In that statement and at the following reception, Dr. Provine did more to clarify for me the true power of my long-chosen profession and to dispel as contrived its seeming conflict with my growing faith –so validating my own PhD. candidacy– than any other mortal before or since.
      The man and his teachings are a true blessing to this world.

  2. As a former atheist myself, it’s easy to look back and see how I was confused, lost, prideful and selfish.

    All you have to do is be open to the possibility that a creator exists and weigh all the evidence. It is obvious to me know how this wonderful existence was the work of an all-loving being. It’s even more obvious that all the pain and suffering in the world is the result of man’s evil.

    I hope and pray that Will as well as atheists all over the world open their minds to the possibility of a loving creator. Will, I hope your health improves so you can relax and enjoy live as nature intended. We don’t have to know everything, we just have to appreciate it.

  3. I’m sorry for that pain Dr. Provine, hope everything is gonna be okay and I will pray for your complete healing. God Bless You..

  4. I only reccently saw the movei Expelled – and have to say Provine struck me as just another hateful, angry secular progressive. I see that in a lot of atheists, can’t honestly say I see that in anyone who is of Christian Judeo faith.
    I wish him the best, but only pity him for going thru life that angry – what a horrible way to live.

  5. The most telling thing I took from Dr. Provine’s statement in the movie “Expelled” with Ben Stein was that the young student Will Provine must not have been very grounded in a religious belief at all if the very first encounter he had with Darwinian evolutionary theory completely changed his mind by reading one book on the topic. . . or that he was extremely naive and very malliable with respect to his world view as a college student. It makes me cringe to think what power the institutions of higher learning might hold over the minds of our youth in general.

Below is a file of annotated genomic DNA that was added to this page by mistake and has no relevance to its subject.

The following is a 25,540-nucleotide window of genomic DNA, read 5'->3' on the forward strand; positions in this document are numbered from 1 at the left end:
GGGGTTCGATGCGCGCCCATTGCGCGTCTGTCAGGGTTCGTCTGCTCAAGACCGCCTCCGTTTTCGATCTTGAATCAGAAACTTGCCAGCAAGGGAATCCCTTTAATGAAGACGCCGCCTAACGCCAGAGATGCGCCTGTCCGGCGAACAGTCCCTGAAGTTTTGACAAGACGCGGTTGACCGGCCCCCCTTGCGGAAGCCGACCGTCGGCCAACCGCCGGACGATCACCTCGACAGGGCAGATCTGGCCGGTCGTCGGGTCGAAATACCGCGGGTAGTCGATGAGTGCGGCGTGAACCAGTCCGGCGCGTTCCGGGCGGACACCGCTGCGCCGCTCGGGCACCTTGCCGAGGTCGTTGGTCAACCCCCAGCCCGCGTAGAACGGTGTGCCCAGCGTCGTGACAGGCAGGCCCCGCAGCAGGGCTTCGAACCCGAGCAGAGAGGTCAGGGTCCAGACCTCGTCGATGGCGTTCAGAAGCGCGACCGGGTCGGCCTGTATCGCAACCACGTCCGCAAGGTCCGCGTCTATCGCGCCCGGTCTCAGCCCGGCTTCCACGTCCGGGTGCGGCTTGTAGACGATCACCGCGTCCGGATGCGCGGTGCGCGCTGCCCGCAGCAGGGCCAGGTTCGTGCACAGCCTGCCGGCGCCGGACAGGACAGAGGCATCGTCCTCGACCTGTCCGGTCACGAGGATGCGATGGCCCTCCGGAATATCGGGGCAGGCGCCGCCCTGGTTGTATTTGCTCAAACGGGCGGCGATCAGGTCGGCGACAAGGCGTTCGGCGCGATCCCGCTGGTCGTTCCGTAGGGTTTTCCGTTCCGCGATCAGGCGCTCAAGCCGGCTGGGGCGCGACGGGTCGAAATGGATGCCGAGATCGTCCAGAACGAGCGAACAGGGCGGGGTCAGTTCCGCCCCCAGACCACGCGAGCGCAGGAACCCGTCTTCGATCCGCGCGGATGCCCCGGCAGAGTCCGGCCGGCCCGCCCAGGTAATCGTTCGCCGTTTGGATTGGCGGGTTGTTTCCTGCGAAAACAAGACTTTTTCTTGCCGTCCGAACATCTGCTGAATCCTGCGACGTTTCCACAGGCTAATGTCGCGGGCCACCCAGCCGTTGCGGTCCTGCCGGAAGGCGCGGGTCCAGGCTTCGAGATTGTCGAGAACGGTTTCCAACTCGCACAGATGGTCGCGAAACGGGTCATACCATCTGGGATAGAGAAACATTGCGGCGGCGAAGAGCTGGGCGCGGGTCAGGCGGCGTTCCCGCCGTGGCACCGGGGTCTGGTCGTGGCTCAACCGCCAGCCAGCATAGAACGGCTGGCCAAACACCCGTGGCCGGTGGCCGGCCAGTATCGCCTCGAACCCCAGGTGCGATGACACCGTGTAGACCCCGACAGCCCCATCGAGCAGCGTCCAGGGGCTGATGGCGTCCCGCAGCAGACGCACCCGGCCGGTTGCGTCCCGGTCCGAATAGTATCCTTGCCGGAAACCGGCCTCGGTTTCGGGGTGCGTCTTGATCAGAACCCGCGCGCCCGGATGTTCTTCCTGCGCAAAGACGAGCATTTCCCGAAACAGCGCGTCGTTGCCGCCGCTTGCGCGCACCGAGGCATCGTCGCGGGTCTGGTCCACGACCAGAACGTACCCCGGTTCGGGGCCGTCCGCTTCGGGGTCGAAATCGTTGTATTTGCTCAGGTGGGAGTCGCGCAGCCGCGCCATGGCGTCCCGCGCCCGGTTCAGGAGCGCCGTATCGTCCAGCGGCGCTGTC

6. Having watched Ben’s documentary, and reading numerous books on the issue of evolution versus creation, I must say that I agree strongly with Ray Kopp’s sentiments.

  7. I watched Expelled for the fourth time last night, and was struck by how sad Dr. Provine’s situation was. I will be praying for his health, both physical and spiritual.

  8. Hi folks. I still exist. Look for a book from me from the University of Chicago entitled now as “Random Genetic Drift: Fallacy.” Still the atheist, and never to change, unless God appears before me (zero chance). Best wishes, Will

  9. Praying for Dr Provine is good, we all need the practice. Getting him to believe in something that is unbelievable will be impossible. God determines (via personal revelation) who gets to know Him. We can make a decision to seek God, but we cannot make God reveal himself to us! In Gods time Dr Provine will get to know the truth. At that moment he will drop all he holds dear to the floor and accept his savior like a drowning man klinging to a life preserver. This has been my experience.

  10. The most powerful weapon a believer can use against unbelief is personal testimony. Tell them how Jesus walks and talks with you and answers prayer. then ask them to take the atheist challenge at escapingfromatheism.com

  11. Watched “Expelled” again tonight, it’s even MORE relevant today than it was when it was new and we have a front row seat to witness the spiral of depravity in America. It’s like a runaway train.
    Dr. Provine is no longer an atheist, he passed on Sept 1 of this year, Wiki said his death was a result of complications from his brain tumor.